That road was followed by the Carbon River road from the NP entrance to the Ipsut Creek campground by 1924 and the Mowich Lake Road from the NP entrance to Mowich Lake by 1935. These were followed by the State highway (410 and 123) on the east side and the White River road to the campground and to Sunrise.
As noted the Grindstone trail from Wilkerson to the Mowich Lake NP entrance at the NP boundary is effectively lost to history and from the boundary to Mowich Lake only 1 1/4 miles of the original trail exists as a trail true to the original route to Mowich Lake. The trail from the NP boundary to the first trailhead at the head of the meadows is now the Mowich Lake road.
The only remaining part the trail you see today, the "Pack Trail" on 1971 NP map, starts at the trailhead at the curve at the head of the meadows, crossing the road three time down to Mowich Lake to the road near the most western edge of the lake where the road to the campground has replaced the trail.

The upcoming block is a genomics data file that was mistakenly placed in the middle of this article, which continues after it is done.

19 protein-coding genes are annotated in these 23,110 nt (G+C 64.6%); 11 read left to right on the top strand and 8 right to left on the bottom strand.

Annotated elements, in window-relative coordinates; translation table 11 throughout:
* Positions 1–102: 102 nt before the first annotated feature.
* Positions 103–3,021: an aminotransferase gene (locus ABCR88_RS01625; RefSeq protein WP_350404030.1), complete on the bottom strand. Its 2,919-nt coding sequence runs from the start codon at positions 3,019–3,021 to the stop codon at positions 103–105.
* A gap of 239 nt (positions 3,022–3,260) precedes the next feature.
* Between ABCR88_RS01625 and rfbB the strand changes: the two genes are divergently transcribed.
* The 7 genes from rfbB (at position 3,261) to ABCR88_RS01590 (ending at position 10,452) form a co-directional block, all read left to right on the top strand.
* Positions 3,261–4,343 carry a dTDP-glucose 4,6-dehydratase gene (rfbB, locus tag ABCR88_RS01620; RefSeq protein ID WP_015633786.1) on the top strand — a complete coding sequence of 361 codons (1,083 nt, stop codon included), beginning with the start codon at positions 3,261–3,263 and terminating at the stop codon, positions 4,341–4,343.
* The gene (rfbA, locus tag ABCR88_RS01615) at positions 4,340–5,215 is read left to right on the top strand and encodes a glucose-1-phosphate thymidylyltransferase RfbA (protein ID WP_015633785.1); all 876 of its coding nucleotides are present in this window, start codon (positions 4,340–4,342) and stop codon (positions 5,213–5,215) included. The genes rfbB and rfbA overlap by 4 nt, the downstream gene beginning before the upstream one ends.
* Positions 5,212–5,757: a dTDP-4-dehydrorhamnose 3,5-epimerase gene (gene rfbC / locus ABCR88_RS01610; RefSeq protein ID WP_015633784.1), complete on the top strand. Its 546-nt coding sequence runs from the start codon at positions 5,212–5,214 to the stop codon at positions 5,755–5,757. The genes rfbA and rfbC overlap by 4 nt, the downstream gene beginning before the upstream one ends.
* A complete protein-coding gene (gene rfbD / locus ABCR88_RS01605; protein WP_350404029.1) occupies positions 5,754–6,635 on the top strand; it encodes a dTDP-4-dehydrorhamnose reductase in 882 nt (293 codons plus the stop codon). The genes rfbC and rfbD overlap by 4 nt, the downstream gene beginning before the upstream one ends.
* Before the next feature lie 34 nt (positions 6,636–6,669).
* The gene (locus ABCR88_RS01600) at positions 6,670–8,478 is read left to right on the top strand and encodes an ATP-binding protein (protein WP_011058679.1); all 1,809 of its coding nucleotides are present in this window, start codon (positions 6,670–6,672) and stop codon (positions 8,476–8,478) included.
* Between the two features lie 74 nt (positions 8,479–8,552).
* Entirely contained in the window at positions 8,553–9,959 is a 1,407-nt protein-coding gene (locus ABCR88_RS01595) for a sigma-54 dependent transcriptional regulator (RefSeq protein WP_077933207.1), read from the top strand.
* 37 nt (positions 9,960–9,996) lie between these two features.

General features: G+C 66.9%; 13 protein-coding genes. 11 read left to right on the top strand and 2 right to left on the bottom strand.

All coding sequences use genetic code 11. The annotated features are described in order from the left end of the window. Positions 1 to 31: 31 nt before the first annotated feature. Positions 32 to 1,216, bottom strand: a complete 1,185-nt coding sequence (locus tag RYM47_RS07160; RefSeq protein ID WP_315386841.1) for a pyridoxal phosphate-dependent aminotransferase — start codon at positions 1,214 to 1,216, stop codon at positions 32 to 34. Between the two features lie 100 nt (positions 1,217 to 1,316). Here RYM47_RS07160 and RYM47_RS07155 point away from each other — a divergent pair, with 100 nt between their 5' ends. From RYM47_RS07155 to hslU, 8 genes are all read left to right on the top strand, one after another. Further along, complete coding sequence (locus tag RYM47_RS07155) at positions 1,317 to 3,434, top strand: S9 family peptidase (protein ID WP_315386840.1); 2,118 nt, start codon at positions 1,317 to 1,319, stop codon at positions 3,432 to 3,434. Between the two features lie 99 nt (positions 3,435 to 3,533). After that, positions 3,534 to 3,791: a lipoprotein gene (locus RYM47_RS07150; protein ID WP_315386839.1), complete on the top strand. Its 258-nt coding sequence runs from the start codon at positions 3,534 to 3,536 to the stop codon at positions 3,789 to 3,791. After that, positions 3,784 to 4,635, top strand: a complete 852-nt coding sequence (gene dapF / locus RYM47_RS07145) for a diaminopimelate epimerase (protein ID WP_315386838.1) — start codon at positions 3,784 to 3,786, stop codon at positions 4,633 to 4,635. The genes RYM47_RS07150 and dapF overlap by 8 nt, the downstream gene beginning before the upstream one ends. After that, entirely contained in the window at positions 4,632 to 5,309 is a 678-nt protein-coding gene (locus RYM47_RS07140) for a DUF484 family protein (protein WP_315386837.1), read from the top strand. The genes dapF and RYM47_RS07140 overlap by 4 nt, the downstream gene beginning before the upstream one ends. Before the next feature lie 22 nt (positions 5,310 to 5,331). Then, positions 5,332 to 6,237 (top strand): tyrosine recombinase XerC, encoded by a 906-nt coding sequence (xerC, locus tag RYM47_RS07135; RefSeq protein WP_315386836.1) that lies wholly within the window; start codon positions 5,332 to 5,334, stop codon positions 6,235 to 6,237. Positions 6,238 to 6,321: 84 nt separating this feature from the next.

From Mowich Lake the old trail to the Spray Park trail and to the Wonderland Trail across Spray Park to Cataract Creek and the Carbon River has been changed over the years as the NPS built new or rebuilt trails. From the junction of the Carbon River the trail followed the current trail down the Carbon River to Ipsut Creek campground and up the Carbon River to Carbon Glacier.
1896 USGS Expedition